- Take Away: What are we doing that no one else is doing to reach people no one else is reaching?
“We live in a world where people pay real money to raise invisible sheep!” @ThisIsSethsBlog [tweet this]
- Seth used FarmVille, the online social media game where people “farm” virtual plots of land, as an example of an unpredictable outcome of today’s culture and market. Culture is shifting all around us … people are interacting in ways that weren’t conceived of 5 years ago … and we can’t dream of where we’ll be in another 5 years. I’ve always been struck by the fact that we overestimate how rapidly technology will change, but underestimate how quickly technological changes impact our society.
- Take Away: How are you staying an active learner to tap into where our culture is headed?
“If you can get someone to change … you are making art.” @ThisIsSethsBlog [tweet this]
- A driving force behind Seth’s dialog was how we need to do things … make things … serve people … in a way that changes people. It struck me that this marketplace leader was talking about life change as an outcome. As church leaders, do we think enough about the change we’re shooting for with our programs and services?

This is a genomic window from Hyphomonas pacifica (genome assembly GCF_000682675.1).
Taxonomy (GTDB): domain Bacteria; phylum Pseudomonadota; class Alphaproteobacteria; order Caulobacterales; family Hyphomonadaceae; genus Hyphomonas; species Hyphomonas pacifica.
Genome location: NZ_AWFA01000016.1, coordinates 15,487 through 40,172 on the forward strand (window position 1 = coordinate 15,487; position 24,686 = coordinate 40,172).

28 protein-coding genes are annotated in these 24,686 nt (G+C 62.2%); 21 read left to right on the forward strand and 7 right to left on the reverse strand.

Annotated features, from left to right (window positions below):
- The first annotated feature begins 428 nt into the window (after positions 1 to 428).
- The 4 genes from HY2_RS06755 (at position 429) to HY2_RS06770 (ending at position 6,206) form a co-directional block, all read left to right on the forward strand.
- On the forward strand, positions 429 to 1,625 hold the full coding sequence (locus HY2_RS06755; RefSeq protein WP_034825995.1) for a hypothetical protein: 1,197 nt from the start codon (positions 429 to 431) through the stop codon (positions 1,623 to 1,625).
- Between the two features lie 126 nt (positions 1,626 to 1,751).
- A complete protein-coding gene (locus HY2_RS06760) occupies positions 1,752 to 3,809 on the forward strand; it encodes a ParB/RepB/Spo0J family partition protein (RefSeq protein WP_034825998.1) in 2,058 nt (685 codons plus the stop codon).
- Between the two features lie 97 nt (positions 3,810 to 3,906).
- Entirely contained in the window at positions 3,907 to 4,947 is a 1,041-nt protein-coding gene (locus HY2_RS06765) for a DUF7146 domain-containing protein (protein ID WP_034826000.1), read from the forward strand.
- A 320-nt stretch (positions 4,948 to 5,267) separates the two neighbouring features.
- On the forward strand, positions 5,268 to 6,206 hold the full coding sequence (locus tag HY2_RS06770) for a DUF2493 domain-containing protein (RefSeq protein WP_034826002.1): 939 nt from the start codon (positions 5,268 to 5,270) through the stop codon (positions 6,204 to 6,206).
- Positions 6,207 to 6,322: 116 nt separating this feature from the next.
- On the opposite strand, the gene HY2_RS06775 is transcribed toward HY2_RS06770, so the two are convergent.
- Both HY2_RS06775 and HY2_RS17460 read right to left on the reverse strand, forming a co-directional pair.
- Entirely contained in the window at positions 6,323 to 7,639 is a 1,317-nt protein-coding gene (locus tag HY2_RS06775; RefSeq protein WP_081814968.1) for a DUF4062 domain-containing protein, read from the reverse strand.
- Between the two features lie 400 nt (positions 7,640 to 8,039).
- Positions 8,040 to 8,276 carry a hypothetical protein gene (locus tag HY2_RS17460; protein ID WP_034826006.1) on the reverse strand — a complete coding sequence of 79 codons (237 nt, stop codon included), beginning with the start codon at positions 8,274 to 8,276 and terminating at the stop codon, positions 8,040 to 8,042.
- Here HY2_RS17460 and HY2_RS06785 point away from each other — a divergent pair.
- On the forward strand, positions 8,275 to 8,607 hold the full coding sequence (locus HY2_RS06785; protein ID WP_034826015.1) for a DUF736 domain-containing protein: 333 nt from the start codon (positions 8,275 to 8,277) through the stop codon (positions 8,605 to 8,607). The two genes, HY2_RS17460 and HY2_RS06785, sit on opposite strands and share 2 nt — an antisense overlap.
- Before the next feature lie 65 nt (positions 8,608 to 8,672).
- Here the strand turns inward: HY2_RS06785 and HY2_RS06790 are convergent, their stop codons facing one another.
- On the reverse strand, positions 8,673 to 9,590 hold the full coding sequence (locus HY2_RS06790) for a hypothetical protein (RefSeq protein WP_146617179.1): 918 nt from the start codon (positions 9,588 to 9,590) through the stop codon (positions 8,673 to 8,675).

- Take Away: What would happen if you started clearly articulating goals for how you want people to change with every interaction with your church?
“Anyone with a laptop is one click away from anyone else with a laptop.” @ThisIsSethsBlog [tweet this]
- The great outcome of the information technology revolution isn’t that we have access to unlimited amounts of data … it’s that we have unlimited access to people. Technology can be about enabling relationships. At its core, church is about connecting people.
- Take Away: How can we leverage technology to bring people together in our community?
“Treat different people … differently.” @ThisIsSethsBlog [tweet this]